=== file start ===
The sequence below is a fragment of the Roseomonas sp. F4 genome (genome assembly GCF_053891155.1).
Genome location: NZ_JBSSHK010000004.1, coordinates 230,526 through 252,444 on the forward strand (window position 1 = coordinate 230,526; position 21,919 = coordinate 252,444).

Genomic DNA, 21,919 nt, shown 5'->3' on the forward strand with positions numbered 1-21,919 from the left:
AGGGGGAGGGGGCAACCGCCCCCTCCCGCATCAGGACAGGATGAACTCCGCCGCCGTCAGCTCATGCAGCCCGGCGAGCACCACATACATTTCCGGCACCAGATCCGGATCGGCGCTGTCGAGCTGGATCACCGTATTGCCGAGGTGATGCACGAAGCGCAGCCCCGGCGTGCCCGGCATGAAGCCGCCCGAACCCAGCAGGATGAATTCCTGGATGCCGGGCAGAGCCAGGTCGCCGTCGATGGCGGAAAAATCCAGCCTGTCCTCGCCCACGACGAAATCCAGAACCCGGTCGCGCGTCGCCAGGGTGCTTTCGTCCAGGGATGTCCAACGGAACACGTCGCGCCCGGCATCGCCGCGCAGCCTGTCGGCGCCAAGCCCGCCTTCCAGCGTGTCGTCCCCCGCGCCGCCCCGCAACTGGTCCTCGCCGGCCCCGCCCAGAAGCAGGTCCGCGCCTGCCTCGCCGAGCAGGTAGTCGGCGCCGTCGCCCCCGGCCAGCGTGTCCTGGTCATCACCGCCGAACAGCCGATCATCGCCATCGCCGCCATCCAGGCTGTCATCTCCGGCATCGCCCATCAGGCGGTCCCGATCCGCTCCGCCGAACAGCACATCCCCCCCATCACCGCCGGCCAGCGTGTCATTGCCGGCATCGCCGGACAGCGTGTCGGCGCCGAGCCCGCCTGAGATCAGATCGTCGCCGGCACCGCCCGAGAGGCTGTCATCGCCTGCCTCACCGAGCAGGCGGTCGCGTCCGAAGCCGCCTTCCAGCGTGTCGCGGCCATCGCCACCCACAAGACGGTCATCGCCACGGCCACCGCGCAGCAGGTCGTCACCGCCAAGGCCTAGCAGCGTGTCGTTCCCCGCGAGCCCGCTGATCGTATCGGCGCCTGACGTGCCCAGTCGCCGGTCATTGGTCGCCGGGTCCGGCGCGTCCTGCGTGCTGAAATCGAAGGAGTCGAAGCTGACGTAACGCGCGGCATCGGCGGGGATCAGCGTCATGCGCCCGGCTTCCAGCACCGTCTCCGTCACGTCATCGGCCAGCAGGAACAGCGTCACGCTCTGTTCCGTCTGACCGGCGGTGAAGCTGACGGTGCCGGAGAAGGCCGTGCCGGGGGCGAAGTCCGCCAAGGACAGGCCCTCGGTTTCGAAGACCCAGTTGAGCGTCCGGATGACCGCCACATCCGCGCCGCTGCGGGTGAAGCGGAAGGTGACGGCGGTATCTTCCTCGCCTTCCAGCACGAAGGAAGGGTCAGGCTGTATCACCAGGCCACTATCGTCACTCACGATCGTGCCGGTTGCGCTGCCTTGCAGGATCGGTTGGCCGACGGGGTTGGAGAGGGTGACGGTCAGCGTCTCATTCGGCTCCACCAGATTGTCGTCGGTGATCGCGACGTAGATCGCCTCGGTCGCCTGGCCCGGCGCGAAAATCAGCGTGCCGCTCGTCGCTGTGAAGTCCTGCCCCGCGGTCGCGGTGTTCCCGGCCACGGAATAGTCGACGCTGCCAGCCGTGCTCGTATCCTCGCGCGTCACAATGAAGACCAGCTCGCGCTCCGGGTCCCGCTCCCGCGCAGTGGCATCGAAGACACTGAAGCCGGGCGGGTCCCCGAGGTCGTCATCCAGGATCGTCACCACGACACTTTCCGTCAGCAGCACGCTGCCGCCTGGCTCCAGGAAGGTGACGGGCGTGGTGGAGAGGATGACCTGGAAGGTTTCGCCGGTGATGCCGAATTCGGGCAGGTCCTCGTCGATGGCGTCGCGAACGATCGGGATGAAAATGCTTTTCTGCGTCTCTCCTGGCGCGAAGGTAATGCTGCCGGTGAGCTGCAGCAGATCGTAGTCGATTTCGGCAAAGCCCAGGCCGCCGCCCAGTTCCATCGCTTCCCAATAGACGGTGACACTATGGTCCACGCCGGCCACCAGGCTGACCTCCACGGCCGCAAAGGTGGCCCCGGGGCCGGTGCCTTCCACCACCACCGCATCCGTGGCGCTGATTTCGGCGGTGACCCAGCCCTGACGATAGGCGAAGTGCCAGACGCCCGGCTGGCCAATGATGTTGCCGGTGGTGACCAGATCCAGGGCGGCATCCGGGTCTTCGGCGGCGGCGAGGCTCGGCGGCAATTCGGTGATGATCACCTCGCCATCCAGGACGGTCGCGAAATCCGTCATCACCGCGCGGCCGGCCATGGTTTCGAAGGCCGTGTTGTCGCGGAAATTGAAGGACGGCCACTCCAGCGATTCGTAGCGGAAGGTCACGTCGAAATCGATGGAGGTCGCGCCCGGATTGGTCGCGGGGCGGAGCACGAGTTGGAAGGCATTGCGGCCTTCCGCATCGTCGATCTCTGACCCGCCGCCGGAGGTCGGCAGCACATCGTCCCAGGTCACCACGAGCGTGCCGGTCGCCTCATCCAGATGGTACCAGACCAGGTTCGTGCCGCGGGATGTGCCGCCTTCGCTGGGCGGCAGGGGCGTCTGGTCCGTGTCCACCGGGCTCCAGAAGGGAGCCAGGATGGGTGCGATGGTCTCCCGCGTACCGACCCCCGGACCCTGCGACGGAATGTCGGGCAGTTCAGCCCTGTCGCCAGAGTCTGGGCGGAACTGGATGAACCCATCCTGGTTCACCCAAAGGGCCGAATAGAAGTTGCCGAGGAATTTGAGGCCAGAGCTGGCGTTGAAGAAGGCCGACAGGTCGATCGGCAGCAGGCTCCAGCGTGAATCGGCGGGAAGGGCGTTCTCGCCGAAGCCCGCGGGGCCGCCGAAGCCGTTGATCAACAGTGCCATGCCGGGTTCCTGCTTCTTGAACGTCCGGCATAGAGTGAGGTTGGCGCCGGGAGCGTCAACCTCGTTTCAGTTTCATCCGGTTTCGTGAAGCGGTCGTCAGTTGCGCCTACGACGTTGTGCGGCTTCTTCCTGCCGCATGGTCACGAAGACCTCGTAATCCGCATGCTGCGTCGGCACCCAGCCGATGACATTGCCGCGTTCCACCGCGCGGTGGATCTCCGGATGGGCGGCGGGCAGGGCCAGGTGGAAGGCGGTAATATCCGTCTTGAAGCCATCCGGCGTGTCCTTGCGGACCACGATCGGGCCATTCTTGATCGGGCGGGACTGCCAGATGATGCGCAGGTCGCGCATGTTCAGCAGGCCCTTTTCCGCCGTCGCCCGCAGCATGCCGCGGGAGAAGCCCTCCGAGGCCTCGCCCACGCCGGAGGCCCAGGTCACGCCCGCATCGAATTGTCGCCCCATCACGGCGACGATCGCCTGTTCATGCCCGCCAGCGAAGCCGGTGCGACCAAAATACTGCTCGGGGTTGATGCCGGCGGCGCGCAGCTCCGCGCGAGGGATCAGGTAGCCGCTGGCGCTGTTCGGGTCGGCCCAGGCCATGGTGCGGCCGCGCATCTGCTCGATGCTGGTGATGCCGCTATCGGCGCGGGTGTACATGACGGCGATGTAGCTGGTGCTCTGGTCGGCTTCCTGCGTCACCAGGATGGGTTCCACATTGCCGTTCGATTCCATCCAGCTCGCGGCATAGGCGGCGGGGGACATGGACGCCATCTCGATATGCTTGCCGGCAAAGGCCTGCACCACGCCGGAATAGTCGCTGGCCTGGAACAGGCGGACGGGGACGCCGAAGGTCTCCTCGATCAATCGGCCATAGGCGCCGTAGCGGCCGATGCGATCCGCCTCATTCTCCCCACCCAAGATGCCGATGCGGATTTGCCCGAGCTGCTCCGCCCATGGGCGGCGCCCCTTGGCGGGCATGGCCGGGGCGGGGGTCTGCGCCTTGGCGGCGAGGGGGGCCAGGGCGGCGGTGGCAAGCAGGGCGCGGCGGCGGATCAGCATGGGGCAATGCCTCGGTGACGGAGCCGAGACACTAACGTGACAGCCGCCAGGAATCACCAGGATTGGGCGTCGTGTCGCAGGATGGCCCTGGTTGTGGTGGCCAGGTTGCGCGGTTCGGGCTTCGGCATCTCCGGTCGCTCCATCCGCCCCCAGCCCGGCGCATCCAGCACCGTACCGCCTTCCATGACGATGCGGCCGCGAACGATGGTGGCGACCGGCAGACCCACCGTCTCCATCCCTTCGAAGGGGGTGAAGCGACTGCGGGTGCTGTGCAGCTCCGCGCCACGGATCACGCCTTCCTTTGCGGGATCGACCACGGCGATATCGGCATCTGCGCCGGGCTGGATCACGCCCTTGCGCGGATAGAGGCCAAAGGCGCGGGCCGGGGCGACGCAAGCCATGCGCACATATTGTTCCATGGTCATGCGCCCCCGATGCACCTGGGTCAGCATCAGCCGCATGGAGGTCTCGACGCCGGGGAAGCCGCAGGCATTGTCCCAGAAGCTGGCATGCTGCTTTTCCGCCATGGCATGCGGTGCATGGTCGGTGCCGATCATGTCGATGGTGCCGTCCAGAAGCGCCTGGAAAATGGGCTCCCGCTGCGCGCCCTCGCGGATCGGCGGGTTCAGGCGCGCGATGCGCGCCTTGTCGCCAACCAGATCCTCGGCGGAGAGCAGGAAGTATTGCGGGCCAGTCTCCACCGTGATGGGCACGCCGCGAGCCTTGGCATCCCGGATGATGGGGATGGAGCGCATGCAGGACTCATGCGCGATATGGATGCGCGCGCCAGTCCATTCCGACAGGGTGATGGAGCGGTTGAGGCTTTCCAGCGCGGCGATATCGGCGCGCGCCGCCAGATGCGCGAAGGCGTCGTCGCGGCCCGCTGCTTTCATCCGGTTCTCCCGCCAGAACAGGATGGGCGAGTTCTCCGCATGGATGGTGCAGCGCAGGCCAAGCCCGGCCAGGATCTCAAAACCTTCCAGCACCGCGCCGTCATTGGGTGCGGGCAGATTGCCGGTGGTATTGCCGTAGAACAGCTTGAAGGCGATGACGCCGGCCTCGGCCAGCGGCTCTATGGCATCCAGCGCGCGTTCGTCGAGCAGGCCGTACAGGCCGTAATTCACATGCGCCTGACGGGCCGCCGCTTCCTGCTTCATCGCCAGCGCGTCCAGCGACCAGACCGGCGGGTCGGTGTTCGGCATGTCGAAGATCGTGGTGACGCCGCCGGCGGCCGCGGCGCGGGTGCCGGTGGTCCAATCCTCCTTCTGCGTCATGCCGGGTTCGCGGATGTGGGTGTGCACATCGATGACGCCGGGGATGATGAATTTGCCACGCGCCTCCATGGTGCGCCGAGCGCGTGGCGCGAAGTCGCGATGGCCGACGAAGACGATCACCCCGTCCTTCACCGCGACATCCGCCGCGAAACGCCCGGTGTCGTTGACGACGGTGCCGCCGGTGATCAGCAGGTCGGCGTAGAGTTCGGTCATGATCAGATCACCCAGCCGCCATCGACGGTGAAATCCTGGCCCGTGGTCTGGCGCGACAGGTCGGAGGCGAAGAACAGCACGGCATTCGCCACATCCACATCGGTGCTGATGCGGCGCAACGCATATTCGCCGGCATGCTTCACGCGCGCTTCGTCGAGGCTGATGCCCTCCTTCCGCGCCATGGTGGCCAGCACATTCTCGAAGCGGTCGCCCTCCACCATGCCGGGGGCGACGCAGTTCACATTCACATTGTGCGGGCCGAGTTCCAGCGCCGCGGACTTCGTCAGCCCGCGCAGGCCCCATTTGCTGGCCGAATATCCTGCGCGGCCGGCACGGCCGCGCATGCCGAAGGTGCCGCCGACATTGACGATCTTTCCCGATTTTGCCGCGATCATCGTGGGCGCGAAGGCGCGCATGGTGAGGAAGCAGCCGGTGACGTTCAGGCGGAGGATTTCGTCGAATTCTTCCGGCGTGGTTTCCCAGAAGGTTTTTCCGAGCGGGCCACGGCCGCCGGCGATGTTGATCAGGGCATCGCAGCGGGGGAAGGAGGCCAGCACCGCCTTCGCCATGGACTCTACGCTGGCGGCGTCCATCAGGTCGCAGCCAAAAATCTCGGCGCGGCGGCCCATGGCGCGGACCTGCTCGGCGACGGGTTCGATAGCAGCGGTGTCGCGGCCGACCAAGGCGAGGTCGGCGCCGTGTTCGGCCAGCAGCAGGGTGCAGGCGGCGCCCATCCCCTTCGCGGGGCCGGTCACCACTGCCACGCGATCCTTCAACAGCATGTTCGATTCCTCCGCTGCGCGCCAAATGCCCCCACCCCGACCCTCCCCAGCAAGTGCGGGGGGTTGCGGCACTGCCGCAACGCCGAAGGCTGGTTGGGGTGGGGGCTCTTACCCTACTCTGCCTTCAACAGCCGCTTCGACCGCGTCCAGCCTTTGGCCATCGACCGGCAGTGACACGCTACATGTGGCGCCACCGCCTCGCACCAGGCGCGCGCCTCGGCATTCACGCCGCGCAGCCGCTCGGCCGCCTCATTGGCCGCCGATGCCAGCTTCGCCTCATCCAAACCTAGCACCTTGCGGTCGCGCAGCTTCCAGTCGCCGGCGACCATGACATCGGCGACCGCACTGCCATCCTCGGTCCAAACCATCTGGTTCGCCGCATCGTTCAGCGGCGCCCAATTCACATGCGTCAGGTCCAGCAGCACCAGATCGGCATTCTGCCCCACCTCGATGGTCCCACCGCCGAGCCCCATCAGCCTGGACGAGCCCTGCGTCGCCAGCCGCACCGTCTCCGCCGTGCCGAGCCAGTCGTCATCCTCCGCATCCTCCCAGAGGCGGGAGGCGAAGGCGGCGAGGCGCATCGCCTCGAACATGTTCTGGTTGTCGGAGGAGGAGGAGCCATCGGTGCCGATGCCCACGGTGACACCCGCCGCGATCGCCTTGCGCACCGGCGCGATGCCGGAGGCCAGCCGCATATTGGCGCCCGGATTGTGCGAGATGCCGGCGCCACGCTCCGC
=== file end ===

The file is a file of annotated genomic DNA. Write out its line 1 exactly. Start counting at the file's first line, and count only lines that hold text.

The sequence below is a fragment of the Roseomonas sp. F4 genome (genome assembly GCF_053891155.1).